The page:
8) It take a few days for symptoms of a tick-borne illness to show up

A majority of the diseases carried by ticks can trigger fevers, headaches, fatigue, muscle aches and in most cases, a telltale rash. Those who contract Rocky Mountain spotted fever usually get the fever first and then the rash about two days later. Those who are infected with Lyme disease will get a rash anywhere from three days to one month after the initial tick-bite.


 9) Not everyone with Lyme disease will get a rash

CDC reports estimate that approximately 20% to 30% of people are infected with the Lyme disease will not exhibit signs of the bulls-eye rash. This doesn’t mean that they won’t develop other symptoms such as arthritis in the joints, muscle pain, and even meningitis or encephalitis after a period of time.

10) Although ticks can transmit diseases, this does not mean it will

This is good news because according to a 2014 review in the Journal of Autoimmunity, only a small percentage of 1% to 3% of people who are bitten by an infected tick will end up contracting Lyme disease. You can check if a tick is carrying a disease by attempting to ID it with the Tick Identification Chart at Tick Encounter Resource Center. If you are unlucky enough to have a deer tic on you, the doctor may advise you to take doxycycline, an antibiotic that can treat infections.

11) There has been a steady increase in Lyme disease cases 

The trend the CDC charts show, depicts a steady increase in the number of Lyme disease cases since 1991. The number of confirmed cases was at it’s peak back in 2009 when the number of victims was at an astonishing 30,000. Since then the number has decreased slightly and there are about 25,000 cases on average every year.

This is a conservative number though as many cases of this disease go unreported. The Lyme disease is highly concentrated in the Northeast and upper Midwest of the United States where about 93% of the cases originate in just 10 states (Connecticut, Delaware, Massachusetts, Maryland, Minnesota, New Jersey, New York, Pennsylvania, Rhode Island, and Wisconsin). Dr Krause believes this geographical trend is is attributed to a concentration of wooded area. He says “As the agriculture moved into the Midwest, the forest returned to the Northeast. The deer returned too, only today, they don’t have nearly as many predators.”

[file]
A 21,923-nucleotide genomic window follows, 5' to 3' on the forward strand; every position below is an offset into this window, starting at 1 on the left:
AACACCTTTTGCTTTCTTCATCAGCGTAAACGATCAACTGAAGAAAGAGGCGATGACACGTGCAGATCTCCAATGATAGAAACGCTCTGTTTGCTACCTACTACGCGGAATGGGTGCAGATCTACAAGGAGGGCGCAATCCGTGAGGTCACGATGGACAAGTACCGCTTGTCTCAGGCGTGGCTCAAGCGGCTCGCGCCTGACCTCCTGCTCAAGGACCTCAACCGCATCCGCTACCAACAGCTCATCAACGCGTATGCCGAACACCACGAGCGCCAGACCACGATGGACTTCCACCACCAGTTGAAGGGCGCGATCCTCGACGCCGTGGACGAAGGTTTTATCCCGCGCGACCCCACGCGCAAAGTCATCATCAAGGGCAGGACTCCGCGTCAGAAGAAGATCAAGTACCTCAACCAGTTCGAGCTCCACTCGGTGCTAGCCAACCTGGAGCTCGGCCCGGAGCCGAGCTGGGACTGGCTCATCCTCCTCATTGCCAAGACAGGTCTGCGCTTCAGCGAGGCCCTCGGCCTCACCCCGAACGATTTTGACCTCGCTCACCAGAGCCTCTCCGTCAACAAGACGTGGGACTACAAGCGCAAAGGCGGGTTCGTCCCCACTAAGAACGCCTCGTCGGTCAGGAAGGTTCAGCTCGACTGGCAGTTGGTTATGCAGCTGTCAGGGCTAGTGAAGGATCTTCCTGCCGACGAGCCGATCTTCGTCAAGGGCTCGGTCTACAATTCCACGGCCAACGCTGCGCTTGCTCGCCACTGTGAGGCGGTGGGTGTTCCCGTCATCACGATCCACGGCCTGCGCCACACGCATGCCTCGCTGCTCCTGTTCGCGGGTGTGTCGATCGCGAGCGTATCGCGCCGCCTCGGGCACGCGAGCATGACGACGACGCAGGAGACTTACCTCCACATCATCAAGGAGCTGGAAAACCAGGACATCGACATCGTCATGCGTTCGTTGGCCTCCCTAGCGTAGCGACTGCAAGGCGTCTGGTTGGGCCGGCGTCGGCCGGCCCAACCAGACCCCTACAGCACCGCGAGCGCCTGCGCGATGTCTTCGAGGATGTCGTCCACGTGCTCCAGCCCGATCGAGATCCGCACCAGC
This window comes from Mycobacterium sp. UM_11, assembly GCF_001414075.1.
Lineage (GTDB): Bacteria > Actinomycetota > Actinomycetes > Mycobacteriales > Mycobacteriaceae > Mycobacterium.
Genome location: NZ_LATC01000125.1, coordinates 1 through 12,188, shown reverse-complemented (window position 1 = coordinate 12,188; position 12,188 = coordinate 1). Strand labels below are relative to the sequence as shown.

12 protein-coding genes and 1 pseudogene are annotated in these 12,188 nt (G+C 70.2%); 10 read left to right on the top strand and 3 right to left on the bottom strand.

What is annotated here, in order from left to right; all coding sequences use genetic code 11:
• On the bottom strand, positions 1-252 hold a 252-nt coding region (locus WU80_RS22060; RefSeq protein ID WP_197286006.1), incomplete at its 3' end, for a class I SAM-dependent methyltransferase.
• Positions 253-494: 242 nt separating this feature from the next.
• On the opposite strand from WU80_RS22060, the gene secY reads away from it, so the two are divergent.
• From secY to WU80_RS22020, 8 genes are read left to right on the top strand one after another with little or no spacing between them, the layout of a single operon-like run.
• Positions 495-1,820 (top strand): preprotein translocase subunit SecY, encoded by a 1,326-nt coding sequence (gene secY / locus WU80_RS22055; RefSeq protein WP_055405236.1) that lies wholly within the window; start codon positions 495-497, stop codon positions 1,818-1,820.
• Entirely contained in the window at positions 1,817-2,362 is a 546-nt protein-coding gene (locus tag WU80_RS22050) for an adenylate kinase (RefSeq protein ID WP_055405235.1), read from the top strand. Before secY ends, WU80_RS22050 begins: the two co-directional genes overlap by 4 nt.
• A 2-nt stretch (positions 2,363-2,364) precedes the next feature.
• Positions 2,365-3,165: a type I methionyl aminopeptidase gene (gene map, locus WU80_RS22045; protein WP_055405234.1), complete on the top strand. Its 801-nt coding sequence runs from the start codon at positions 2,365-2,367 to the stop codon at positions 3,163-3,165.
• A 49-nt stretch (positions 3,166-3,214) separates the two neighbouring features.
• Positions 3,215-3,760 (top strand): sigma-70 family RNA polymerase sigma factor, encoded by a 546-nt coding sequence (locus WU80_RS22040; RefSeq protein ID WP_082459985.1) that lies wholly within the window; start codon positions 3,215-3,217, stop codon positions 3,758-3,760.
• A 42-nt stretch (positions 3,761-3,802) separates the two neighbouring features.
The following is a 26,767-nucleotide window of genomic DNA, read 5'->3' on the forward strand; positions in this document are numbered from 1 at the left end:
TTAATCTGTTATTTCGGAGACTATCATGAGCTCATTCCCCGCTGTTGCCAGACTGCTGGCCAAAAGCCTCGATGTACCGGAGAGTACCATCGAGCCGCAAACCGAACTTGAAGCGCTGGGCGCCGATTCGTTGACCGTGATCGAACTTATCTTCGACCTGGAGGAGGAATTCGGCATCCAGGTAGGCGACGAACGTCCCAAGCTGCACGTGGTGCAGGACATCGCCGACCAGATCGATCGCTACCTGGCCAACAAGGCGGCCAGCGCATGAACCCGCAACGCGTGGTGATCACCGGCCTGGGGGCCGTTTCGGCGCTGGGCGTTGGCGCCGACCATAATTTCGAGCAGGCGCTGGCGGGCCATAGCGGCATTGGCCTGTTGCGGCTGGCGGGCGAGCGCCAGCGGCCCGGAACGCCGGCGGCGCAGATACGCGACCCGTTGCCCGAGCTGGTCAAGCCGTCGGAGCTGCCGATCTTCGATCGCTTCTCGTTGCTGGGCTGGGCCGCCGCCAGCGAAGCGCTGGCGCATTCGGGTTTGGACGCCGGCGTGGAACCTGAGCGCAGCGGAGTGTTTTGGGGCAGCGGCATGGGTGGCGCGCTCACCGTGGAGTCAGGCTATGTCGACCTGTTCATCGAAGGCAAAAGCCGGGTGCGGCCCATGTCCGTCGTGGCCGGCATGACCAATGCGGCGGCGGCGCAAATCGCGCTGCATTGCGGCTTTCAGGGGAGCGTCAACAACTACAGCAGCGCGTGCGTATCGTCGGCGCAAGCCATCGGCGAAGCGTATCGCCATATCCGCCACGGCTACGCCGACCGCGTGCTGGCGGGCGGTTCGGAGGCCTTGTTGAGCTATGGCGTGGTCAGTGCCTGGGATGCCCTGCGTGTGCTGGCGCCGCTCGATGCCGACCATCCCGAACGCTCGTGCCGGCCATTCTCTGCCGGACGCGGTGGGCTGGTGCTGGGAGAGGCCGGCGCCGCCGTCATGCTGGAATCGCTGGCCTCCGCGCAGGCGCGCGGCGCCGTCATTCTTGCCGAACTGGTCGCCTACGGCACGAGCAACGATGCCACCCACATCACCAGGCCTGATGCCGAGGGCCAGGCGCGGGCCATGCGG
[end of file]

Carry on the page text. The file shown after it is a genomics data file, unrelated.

12) There are no Lyme disease vaccines for humans but there are for dogs

Dogs are in danger of contracting Lyme disease from a tick bite. Due to the laws in place which are less stringent when it comes to animal testing as compared to humans, some dog vaccines have been found and proven effective. In 1998 there was a vaccine available for humans which helped against the Lyme disease by preventing bacteria from being transferred from the tick’s guts to the human it leeched on to. There were reports of side effects and a lawsuit against the manufacturer which resulted in them seizing their operations. 13) Summer is when you are the most prone to getting tick bites

Ticks can endure harsh weather conditions so they don’t really have a season where they are more active but the summer months are the peak of Lyme disease season in the Northeastern region of the U.S. Non-adult ticks called ‘nymphs’ tend to be more active during this time according to a 2014 study in the Journal of Autoimmunity.

14) Here’s how to protect yourself against ticks

The first step in defending yourself from ticks is to know where they are found, which is mainly in the foliage that borders meadows. This is because the ticks usually follow a concentration of deer and they tend to graze in open grassy areas. When you are in tick-infested area, be sure to douse yourself in insecticide or wear clothes that’s been treated with an insect repellent called permethrin.

The recommendation put out by the CDC prescribes any insect repellent that contains at least 20% DEET. Besides that, take extra measures to treat your clothing with a product such as Cutter’s Backwoods Insect Repellent Pump or find insect-repellent clothing from manufacturers like LL Bean or Rei.

15) You should do tick checks every two to three hours

When you are outdoors in a tick-infested area, you should check your skin particularly your scalp, belly button, armpits, ears, the back of your knees, and between your legs. Do this in every two to three hour intervals and you should be fine. Keep in mind that these ticks can be minute so even if you notice a new freckle, it is worth careful attention.